If it had been last year, Bengals safeties coach Mark Carrier isn't sure Sunday's offensive pass interference flag would have been thrown after Ravens wide receiver Steve Smith Sr. pushed down Bengals safety George Iloka on the next-to-last play of Cincinnati's 27-24 victory before making the 80-yard touchdown play that was negated.
And if it had happened while he was playing during a three-time Pro Bowl career in the '90s, definitely not.
"It's a lot different because it was a point of emphasis going into training camp, but in years past you wouldn't see that," Carrier said Monday. "I think with the way the rules have changed, they're looking both ways now to see who the enforcer is on the push. When I saw the flag, I knew it was offense. Last year, it probably wouldn't have been thrown."
Defensive coordinator Paul Guenther agreed the flag was self-explanatory.
"I saw the receiver sitting there and they were both kind of sitting down there and then you saw the push off and George goes down on the ground. I saw the flag come out and you never know," Guenther said. "They're so hard on the defensive guys. But I thought it was the right call. In my opinion, if it's pass interference, regardless of the situation, it's pass interference. One way or another. Offensively or defensively. It shouldn't matter the situation, what time's on the clock. That's the rules. I thought it was a clear push off and I was hoping the guy would call it in our favor, and he did."
It's not exactly called often, even with the point of emphasis. It has been called 47 times league-wide this season after eight weeks, according to NFLpenalties.com, compared to 66 all last season. When a flag comes out in the defensive backfield, you can't help but think it's against the defense.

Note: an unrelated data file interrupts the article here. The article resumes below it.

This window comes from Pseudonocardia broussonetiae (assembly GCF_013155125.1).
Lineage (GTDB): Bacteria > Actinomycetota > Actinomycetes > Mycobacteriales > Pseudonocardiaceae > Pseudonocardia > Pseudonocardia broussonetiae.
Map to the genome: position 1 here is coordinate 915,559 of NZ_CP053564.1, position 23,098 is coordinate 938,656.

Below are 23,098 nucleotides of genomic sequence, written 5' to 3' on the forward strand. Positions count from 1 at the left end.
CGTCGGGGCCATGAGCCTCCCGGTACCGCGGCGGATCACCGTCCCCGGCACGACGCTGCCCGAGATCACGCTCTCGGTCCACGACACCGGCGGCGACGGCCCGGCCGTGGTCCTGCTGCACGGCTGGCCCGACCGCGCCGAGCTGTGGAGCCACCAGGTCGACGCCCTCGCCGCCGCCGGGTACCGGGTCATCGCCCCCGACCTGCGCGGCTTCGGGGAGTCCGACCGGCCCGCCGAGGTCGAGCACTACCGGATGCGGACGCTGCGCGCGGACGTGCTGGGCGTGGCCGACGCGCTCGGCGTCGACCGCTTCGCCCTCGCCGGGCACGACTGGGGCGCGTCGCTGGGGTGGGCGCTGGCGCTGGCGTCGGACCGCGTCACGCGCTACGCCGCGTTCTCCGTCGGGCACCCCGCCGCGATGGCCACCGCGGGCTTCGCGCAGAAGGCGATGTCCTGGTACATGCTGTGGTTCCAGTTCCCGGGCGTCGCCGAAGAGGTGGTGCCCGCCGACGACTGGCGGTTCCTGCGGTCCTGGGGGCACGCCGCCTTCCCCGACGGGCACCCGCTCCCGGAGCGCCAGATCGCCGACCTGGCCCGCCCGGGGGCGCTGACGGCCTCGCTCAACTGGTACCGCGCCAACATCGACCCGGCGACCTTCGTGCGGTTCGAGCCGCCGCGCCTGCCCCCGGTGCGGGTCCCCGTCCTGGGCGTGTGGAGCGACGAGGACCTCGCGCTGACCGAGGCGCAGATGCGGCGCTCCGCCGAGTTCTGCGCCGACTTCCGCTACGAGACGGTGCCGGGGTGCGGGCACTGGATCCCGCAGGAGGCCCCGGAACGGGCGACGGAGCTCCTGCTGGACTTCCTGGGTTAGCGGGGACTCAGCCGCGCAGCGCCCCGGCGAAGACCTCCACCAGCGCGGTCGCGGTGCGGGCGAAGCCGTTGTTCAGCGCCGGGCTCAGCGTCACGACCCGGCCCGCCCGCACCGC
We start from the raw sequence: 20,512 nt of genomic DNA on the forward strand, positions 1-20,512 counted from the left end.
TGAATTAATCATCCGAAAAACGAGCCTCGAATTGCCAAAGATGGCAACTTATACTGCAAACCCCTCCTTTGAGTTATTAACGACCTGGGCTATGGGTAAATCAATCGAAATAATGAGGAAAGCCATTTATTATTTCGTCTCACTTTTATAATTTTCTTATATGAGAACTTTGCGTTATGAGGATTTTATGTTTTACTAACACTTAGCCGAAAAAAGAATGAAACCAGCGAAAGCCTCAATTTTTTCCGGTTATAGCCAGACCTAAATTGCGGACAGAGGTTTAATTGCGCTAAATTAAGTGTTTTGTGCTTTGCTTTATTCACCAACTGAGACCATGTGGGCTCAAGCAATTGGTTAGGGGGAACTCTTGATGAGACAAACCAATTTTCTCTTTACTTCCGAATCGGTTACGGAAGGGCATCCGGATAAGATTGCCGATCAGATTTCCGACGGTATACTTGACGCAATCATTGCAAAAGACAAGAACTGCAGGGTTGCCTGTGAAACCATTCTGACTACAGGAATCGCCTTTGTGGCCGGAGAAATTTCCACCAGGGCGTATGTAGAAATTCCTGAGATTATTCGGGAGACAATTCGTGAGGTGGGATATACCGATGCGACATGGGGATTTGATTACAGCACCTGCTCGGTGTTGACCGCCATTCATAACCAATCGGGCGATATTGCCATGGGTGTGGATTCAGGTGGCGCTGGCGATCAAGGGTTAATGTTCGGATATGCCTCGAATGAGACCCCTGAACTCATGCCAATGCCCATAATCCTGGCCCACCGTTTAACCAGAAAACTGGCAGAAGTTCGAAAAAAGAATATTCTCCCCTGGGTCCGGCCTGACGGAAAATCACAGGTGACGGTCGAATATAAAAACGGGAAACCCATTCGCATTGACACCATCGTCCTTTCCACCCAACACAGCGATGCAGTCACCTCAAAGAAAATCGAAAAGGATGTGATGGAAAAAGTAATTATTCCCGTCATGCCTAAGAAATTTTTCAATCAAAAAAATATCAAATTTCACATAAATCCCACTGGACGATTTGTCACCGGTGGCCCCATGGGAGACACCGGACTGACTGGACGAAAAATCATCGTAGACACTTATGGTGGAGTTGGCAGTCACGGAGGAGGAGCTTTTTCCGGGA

"That's what I was kind of thinking," Guenther said. "You've seen it a hundred times. How do you call it on the defensive guy? He was in position to make a play and as soon as he threw the flag I was thinking this has got to be on them, and it was. It was clear to me what it was.
"It's got to be fair to both sides. As long as you know. It's usually an offensive-dictated foul but that one to me was clear and I'm glad he made the call."
Coaches always come away with a teaching point on every play and Carrier is no different. He'd like to get Iloka in a little better spot.
"He could have had a little better depth and a little better angle, but he was right there," Carrier said. "It's not like he had to go back and find it…it still would have been a jump-ball play because the ball was hanging up there."
Guenther, standing at the line of scrimmage, saw Ravens quarterback Joe Flacco lean back and fire and immediately flashed back to Flacco's deep throw to wide receiver Jacoby Jones that stunned the Denver secondary late and knocked them out of the 2012 playoffs.
"It was very similar," Guenther said.
MORE GENO: Guenther agreed that on Sunday Pro Bowl defensive tackle Geno Atkins had his best game since his injury five days before the first anniversary of his ACL tear in Miami.
"He played pretty good in the run game; he had a couple good pressures. So he's coming along good," Guenther said. "He's really starting to get back into the Geno we need to have around here. We need him playing at that level."
Atkins came into the game with seven tackles and he had four Sunday, including his first full sack since the night of the injury.
"(He's) just getting off blocks and playing like we've seen him play before. Every week's been a little bit better," Guenther said.